Classification comes at a cost. In the latest figures available (2015), the cost of classification management—the resources used to identify, control, transfer, transmit, retrieve, inventory, archive, or destroy classified information—was $367.44 million.[1] The total cost for security classification (which in addition to the costs already noted includes the costs for personnel, physical security, protection and maintenance for classified information systems, training, and other related costs) was $16.17 billion.[2] And costs have been rising steadily since 1997, when the total cost for security classification was $3.37 billion.[3] Streamlining the classification process, reducing over-classification, and increasing the use of technology could help bring down these costs.

Related to the question of classification is the administration of controlled unclassified information (CUI). This is “information that laws, regulations, or Government-wide policies require to have safeguarding or dissemination controls, excluding classified information.” Prior to 2010 more than 100 different markings existed to denote CUI as a result of ad hoc, agency-specific efforts to administer this type of information. This led to a patchwork system that was confusing and inefficient; that inadequately safeguarded information that needed protection; and that unnecessarily impeded information sharing. Executive Order 13556 (November 4, 2010) established a program to standardize the way CUI was handled in the federal government. The Information Security Oversight Office (ISOO) of the National Archives and Records Administration, tasked with developing policy and overseeing the CUI program, published CUI regulations (32 CFR Part 2002) in the Federal Register on September 14, 2016. It is reassuring that the patchwork of agency-developed systems of categorizing sensitive but unclassified materials has been replaced with a standardized system overseen by the federal agency with the necessary expertise in records management. The government—particularly ISOO—is to be commended for this effort to establish an orderly and standardized system to handle CUI.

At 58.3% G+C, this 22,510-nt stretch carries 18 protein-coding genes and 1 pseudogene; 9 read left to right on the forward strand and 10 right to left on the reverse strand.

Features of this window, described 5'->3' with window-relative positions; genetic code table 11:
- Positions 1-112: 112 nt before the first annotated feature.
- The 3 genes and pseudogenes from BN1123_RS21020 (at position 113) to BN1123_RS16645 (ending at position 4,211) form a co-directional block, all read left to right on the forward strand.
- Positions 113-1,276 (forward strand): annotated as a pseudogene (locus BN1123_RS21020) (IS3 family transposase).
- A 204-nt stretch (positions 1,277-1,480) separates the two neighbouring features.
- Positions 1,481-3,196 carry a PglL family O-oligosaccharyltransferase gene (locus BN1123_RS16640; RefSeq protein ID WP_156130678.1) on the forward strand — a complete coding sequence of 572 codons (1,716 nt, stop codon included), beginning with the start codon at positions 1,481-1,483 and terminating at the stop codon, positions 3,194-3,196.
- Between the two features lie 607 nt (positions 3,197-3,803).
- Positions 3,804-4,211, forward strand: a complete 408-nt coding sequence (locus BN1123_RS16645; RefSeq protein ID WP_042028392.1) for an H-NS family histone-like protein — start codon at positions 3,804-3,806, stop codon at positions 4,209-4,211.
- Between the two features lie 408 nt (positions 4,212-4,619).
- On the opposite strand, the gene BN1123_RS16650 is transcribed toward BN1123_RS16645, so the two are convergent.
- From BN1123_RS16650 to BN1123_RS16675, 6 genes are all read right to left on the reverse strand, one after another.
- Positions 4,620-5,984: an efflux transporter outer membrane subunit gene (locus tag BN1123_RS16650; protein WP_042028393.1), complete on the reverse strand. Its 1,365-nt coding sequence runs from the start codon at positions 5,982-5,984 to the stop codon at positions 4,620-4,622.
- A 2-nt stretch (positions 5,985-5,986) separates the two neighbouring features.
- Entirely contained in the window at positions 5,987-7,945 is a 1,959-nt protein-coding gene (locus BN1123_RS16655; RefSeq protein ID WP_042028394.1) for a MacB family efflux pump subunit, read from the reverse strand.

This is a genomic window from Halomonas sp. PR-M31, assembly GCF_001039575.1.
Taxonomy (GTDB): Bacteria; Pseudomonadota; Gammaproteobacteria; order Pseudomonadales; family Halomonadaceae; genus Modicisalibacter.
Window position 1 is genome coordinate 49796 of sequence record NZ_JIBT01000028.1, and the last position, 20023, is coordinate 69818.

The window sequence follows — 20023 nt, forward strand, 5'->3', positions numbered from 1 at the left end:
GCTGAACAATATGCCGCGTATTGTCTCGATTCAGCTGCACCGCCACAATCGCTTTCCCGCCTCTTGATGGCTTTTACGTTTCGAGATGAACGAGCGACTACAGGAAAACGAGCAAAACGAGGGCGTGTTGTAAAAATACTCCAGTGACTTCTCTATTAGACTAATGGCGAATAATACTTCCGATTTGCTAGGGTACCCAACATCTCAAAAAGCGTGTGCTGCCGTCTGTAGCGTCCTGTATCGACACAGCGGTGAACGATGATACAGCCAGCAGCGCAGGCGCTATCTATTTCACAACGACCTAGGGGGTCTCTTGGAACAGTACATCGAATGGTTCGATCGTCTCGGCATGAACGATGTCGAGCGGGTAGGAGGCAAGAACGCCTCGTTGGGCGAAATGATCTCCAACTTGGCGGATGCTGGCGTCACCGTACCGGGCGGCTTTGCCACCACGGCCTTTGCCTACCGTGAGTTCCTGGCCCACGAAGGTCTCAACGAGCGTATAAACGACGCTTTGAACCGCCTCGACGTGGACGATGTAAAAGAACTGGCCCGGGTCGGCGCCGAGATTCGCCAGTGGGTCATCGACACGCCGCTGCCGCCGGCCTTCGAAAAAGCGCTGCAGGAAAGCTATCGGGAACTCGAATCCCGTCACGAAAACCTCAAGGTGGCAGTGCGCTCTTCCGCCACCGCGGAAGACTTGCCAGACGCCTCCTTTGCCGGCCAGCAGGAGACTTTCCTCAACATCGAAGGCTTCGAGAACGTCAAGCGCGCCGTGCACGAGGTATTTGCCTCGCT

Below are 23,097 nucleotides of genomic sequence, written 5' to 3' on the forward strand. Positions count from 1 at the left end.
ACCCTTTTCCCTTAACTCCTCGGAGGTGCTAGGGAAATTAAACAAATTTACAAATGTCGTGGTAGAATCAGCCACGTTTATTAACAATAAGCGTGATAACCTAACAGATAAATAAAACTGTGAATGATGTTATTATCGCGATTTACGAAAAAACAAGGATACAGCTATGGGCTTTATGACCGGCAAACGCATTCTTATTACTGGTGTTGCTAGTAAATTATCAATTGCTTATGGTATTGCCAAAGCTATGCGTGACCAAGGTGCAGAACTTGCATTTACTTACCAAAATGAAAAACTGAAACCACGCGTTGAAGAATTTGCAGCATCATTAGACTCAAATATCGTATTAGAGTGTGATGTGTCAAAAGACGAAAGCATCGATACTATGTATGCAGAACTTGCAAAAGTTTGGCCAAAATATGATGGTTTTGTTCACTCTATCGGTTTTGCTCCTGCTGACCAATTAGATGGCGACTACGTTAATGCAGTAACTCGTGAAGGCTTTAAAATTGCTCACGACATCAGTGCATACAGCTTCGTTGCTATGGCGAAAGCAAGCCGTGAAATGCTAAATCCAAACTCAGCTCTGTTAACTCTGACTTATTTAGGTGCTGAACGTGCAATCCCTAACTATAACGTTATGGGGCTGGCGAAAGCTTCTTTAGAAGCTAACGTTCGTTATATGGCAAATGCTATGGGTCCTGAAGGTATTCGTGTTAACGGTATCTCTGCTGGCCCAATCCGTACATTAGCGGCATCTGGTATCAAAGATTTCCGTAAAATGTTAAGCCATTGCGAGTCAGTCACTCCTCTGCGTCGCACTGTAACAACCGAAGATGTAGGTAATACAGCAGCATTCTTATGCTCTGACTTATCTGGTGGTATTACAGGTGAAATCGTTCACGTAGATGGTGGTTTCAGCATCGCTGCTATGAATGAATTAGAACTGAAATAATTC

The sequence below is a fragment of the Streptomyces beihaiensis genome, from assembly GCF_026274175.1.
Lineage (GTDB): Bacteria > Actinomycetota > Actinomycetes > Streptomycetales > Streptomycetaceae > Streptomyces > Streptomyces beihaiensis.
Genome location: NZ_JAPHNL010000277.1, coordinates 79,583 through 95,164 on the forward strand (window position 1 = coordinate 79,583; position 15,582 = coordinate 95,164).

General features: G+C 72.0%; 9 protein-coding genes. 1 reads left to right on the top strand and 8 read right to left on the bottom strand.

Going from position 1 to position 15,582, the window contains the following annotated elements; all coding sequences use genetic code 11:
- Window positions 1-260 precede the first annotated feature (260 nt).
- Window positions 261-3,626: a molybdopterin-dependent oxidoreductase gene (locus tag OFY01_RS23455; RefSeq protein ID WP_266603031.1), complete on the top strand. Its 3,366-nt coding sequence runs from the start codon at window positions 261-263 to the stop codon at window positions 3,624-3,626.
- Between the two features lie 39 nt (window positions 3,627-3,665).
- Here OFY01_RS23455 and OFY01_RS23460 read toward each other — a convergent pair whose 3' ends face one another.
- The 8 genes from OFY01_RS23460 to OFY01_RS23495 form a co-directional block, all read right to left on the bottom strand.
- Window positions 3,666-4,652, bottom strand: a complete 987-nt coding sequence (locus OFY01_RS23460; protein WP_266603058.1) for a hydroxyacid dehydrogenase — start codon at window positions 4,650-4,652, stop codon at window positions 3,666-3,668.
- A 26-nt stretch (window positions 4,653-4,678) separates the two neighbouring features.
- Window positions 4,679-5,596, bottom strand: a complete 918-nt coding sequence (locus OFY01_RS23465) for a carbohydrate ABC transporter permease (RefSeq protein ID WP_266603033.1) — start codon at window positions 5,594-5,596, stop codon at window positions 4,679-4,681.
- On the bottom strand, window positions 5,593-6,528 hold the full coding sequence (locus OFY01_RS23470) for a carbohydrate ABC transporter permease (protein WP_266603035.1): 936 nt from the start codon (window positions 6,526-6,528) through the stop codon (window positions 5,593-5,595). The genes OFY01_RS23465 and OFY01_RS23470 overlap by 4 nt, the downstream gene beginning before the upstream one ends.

Core values of archivists as defined by the Society of American Archivists and the profession include accountability and access and use. “In a republic … accountability and transparency constitute an essential hallmark of democracy. Public leaders must be held accountable both to the judgment of history and future generations as well as to citizens in the ongoing governance of society. Access to the records of public officials and agencies provides a means of holding them accountable both to public citizens and to the judgment of future generations.”[4] Use is one of the tenets of archival ethics as well: “Recognizing that use is the fundamental reason for keeping archives, archivists actively promote open and equitable access to the records in their care within the context of their institutions’ missions and their intended user groups.”[5]

Reforming the classification process, reducing over-classification, and ensuring the CUI system does not become yet another system of “classification” will lead to a more open and transparent government as demanded by both our core values and code of ethics.


[1] “2015 Report to the President,” Information Security Oversight Office, July 15, 2016, p.31-32. 

[2] Ibid, p.32.

[3] Ibid, p.34.


[5] Ibid.

Additional Resources

Code of Federal Regulations Title 32, Part 2002,

Controlled Unclassified Information (CUI), National Archives and Records Administration:

Open the Government coalition:

Public Interest Declassification Board, “Transforming the Security Classification System” report (2012),  

Revised Guidance regarding Controlled Unclassified Information and the Freedom of Information Act, July 3, 2014,

All sites accessed September 22, 2017.

Approved by the SAA Council, November 2017.